To try to squeeze out a little optimism, perhaps as more of the population in China continues to grow wealthier there may be hope in decreasing the prevalence of cigarette smoking. Drawing example from the United States, cigarette consumption is much more prevalent among lower income individuals. Partially due to government initiatives and partially due to increased awareness and interest in health among wealthier Americans, cigarette smoking has been going out of vogue. Because tolerance and dependence of nicotine is typically induced prior to the age of 20, increasing cigarette prices to make them out of reach financially for children, as well as banning smoking in many public areas so children don’t see it around them are among the factors that have significantly reduced rates in the US.
Perhaps the initial fad that incorporated smoking into business practices and other social interactions in China comes from the former popularity and positive associations smoking held in the West that Chinese emulated to show modernity. Now that it is so out of fashion in the US, after a bit of lag, the trend of health consciousness and disdain for smoking will catch on in China, as businessmen will demonstrate being in the know by copying the new trends.
However, looking at countries like Japan where smoking has been linked to decreasing suicide rates, smoking is very much not out of vogue except perhaps among small pockets of young people with heavy interactions with foreigners (like my classmates while studying abroad). Europe too has been having a hard time shaking the smoking habit.
On the decrease in US smoking rates: http://well.blogs.nytimes.com/2013/06/25/why-smoking-rates-are-at-new-lows/?_r=0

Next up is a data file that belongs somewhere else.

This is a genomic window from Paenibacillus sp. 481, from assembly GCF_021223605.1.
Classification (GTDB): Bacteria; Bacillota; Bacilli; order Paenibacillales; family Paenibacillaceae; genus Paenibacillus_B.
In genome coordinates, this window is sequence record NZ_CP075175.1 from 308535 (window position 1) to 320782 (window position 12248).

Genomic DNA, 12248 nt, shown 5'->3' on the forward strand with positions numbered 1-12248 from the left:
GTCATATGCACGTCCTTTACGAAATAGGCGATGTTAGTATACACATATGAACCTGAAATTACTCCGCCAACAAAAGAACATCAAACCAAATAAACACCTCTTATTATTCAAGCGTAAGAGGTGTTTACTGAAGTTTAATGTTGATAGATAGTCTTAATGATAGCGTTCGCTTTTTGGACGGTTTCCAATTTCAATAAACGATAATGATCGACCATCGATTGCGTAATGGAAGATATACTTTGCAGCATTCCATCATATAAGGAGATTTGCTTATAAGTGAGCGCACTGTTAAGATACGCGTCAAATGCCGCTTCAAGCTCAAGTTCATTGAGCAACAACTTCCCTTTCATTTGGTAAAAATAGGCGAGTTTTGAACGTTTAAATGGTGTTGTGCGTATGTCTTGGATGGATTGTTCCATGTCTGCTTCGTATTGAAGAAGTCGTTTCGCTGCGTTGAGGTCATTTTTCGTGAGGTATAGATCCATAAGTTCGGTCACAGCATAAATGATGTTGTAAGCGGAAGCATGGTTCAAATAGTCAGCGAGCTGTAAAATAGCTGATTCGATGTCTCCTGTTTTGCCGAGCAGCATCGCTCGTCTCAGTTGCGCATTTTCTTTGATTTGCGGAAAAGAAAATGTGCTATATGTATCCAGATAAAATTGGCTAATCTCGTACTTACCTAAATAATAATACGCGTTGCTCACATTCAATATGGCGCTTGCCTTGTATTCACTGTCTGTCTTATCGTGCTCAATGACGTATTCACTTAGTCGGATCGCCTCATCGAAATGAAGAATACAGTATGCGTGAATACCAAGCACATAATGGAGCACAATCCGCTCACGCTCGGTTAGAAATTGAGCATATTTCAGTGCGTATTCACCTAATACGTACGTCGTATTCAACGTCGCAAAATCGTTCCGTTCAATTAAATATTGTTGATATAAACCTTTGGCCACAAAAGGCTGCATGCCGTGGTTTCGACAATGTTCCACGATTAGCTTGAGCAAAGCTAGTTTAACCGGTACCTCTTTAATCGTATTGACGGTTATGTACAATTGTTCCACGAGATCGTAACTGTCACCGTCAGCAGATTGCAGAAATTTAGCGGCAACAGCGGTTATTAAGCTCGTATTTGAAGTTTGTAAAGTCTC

On Europe and smoking bans: http://online.wsj.com/news/articles/SB123085631602247715
On a more gloomy note… Might it be profitable for China as a whole to continue encouraging smoking at the expense of its citizens longevity? If its citizens continue to get cancers which reduce life expectancy, then less money needs to go towards programs to take care of the elderly… China can simply let their elderly die off and not reduce health care costs. Sadly moral issues do not always line up with political and financial decisions. As seen through the countless human rights violations China commits, what is best for the party… might not be best for it’s people.
I think this issue is contingent upon the role China takes in providing medical care for its citizens. If it increases care, becoming more like the Amero/European governments which mainly spend on providing care, an insurance company, they will raise taxes on cigarettes in order to pay for medical costs. Since medical costs increase with smoking, it makes sense to recoup costs there, and it is what most of Canada and Europe does. That would be one way for smoking rates to decline.
The other is social pressure. If the same dynamics occur in China as the US, grassroots efforts and a few legal decisions might help to sway opinions. The body of medical evidence is pretty clear once you look at it. If people turn against it, the shift will be pretty rapid. I am from the heart of Tobacco country, Lorillard is headquartered in my hometown and RJR is headquartered a town over. Despite that presence, even this area has not lagged others in kicking smoking out of restaurants and public places. Once public opinion turns, the Chinese tobacco SOEs will have little choice but to sell fewer cigarettes and comply with increased regulation.